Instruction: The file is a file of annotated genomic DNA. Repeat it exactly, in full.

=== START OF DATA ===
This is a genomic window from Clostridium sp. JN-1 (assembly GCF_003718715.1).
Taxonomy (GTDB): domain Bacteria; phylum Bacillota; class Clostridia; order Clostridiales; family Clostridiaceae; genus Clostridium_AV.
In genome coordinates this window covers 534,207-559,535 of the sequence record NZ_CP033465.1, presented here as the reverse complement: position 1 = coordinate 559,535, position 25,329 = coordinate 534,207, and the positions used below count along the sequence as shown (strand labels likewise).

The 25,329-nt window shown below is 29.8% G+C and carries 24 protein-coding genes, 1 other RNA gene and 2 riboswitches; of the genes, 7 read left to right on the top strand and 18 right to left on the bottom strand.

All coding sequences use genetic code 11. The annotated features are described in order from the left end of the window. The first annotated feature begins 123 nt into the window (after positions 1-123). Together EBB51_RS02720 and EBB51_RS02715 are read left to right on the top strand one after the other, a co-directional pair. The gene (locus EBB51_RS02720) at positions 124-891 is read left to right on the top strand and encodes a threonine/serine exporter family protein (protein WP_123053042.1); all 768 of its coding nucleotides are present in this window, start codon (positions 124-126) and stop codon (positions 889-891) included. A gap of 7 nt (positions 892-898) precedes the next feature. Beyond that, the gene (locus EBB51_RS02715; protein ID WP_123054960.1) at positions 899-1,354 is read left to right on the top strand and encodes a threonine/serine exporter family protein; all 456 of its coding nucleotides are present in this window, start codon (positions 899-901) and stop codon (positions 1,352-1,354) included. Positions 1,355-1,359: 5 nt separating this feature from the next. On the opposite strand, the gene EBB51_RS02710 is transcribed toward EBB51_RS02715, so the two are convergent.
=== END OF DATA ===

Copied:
This is a genomic window from Clostridium sp. JN-1 (assembly GCF_003718715.1).
Taxonomy (GTDB): domain Bacteria; phylum Bacillota; class Clostridia; order Clostridiales; family Clostridiaceae; genus Clostridium_AV.
In genome coordinates this window covers 534,207-559,535 of the sequence record NZ_CP033465.1, presented here as the reverse complement: position 1 = coordinate 559,535, position 25,329 = coordinate 534,207, and the positions used below count along the sequence as shown (strand labels likewise).

The 25,329-nt window shown below is 29.8% G+C and carries 24 protein-coding genes, 1 other RNA gene and 2 riboswitches; of the genes, 7 read left to right on the top strand and 18 right to left on the bottom strand.

All coding sequences use genetic code 11. The annotated features are described in order from the left end of the window. The first annotated feature begins 123 nt into the window (after positions 1-123). Together EBB51_RS02720 and EBB51_RS02715 are read left to right on the top strand one after the other, a co-directional pair. The gene (locus EBB51_RS02720) at positions 124-891 is read left to right on the top strand and encodes a threonine/serine exporter family protein (protein WP_123053042.1); all 768 of its coding nucleotides are present in this window, start codon (positions 124-126) and stop codon (positions 889-891) included. A gap of 7 nt (positions 892-898) precedes the next feature. Beyond that, the gene (locus EBB51_RS02715; protein ID WP_123054960.1) at positions 899-1,354 is read left to right on the top strand and encodes a threonine/serine exporter family protein; all 456 of its coding nucleotides are present in this window, start codon (positions 899-901) and stop codon (positions 1,352-1,354) included. Positions 1,355-1,359: 5 nt separating this feature from the next. On the opposite strand, the gene EBB51_RS02710 is transcribed toward EBB51_RS02715, so the two are convergent.